If you want to know where Ignatius is coming from in his letter to Polycarp, consider this text from Paul. I’m in the middle of a base building period doing very, very low intensity exercise, with minimal hard efforts. But I know that when you are getting ready for competition, or building strength, you do close to maximum effort lifts, sprint, and sustained anaerobic threshold efforts.

All these things hurt. Athletes learn to embrace this.

2 Timothy 2:1-7

2 You then, my child, be strengthened by the grace that is in Christ Jesus, 2 and what you have heard from me in the presence of many witnesses entrust to faithful men who will be able to teach others also. 3 Share in suffering as a good soldier of Christ Jesus. 4 No soldier gets entangled in civilian pursuits, since his aim is to please the one who enlisted him. 5 An athlete is not crowned unless he competes according to the rules. 6 It is the hard-working farmer who ought to have the first share of the crops. 7 Think over what I say, for the Lord will give you understanding in everything.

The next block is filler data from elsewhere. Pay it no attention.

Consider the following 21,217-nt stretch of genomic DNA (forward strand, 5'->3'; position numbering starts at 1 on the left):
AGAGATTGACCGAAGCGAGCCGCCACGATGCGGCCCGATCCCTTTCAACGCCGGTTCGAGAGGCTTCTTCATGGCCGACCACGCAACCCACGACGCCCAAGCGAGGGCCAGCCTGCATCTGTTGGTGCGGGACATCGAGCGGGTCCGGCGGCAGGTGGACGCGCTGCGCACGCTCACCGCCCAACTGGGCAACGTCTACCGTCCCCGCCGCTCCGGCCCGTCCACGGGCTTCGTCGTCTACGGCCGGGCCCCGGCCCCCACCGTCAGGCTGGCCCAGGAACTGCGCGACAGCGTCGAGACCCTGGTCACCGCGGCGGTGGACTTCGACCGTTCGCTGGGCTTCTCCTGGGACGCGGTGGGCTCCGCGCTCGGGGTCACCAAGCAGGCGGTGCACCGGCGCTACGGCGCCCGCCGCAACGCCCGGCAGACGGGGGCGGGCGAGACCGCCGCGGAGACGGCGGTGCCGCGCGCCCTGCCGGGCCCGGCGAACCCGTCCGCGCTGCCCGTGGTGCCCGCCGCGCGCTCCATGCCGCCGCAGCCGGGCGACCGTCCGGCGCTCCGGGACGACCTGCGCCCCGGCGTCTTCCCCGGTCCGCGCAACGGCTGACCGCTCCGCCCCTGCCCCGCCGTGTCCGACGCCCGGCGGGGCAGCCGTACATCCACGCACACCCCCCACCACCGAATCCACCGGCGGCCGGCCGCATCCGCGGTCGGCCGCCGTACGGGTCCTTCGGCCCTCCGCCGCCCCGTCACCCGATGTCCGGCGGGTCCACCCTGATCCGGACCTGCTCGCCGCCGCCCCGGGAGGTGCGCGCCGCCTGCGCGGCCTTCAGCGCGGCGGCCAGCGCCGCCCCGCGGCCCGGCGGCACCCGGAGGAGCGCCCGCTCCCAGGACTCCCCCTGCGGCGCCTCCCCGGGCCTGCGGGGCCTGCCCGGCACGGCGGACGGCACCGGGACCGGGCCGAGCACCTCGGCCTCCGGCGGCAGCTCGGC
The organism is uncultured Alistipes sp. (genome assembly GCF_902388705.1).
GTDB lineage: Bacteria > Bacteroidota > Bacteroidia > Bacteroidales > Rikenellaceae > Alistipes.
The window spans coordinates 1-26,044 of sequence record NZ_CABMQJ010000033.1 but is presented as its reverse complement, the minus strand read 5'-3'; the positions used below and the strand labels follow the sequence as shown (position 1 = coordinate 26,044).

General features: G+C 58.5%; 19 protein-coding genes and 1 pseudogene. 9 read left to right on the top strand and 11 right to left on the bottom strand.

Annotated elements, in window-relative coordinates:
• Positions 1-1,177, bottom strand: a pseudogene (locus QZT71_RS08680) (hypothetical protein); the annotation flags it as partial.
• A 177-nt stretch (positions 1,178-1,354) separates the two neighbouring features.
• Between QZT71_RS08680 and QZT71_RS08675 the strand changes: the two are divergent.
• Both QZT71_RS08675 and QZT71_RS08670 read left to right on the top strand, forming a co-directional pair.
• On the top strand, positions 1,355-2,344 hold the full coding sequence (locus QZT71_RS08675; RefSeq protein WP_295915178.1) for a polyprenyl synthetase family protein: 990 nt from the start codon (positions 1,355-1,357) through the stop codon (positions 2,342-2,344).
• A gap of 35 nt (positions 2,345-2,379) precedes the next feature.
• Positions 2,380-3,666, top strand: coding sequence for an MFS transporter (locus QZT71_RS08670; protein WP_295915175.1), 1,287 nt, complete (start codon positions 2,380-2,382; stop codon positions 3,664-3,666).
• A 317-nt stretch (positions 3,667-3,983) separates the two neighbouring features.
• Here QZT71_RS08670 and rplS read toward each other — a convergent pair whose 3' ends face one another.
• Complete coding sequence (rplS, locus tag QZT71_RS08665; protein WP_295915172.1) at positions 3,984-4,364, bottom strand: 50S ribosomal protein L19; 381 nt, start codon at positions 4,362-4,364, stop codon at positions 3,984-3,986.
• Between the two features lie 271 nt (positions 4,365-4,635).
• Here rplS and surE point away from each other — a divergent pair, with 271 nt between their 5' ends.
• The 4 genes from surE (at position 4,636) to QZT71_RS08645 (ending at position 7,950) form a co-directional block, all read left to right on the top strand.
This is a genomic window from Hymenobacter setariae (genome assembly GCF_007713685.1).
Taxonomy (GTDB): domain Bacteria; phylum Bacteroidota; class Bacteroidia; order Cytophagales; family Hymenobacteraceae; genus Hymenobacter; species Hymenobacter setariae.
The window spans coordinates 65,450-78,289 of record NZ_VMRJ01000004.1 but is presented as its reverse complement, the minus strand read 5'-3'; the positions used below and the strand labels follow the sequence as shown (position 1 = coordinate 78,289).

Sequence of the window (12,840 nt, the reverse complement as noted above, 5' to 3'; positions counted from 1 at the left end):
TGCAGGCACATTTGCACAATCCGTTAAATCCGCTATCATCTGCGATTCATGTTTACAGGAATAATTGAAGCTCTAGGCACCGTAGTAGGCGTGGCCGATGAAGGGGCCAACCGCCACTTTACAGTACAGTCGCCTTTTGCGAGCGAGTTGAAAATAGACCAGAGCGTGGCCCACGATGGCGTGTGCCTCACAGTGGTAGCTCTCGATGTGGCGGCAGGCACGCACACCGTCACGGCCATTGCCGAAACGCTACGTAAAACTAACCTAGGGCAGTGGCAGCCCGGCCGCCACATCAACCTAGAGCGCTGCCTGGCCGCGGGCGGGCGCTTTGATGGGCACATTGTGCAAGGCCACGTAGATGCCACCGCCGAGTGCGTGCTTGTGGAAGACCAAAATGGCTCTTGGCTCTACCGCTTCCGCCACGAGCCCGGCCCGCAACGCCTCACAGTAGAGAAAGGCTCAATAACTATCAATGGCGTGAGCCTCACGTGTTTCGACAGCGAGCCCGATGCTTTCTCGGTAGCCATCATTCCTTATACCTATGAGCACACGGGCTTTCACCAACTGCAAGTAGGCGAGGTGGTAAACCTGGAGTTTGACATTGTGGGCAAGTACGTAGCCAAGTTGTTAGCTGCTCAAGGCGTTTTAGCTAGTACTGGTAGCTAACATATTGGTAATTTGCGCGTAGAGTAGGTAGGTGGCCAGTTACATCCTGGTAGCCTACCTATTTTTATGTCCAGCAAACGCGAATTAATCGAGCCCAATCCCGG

ESV

We need to accept the psychological pain that comes with a change of habits, turning from that which holds us back. This requires effort. It does not come merely by existing. But the rewards of right living are there: the pain is only for a moment. Victory is forever.

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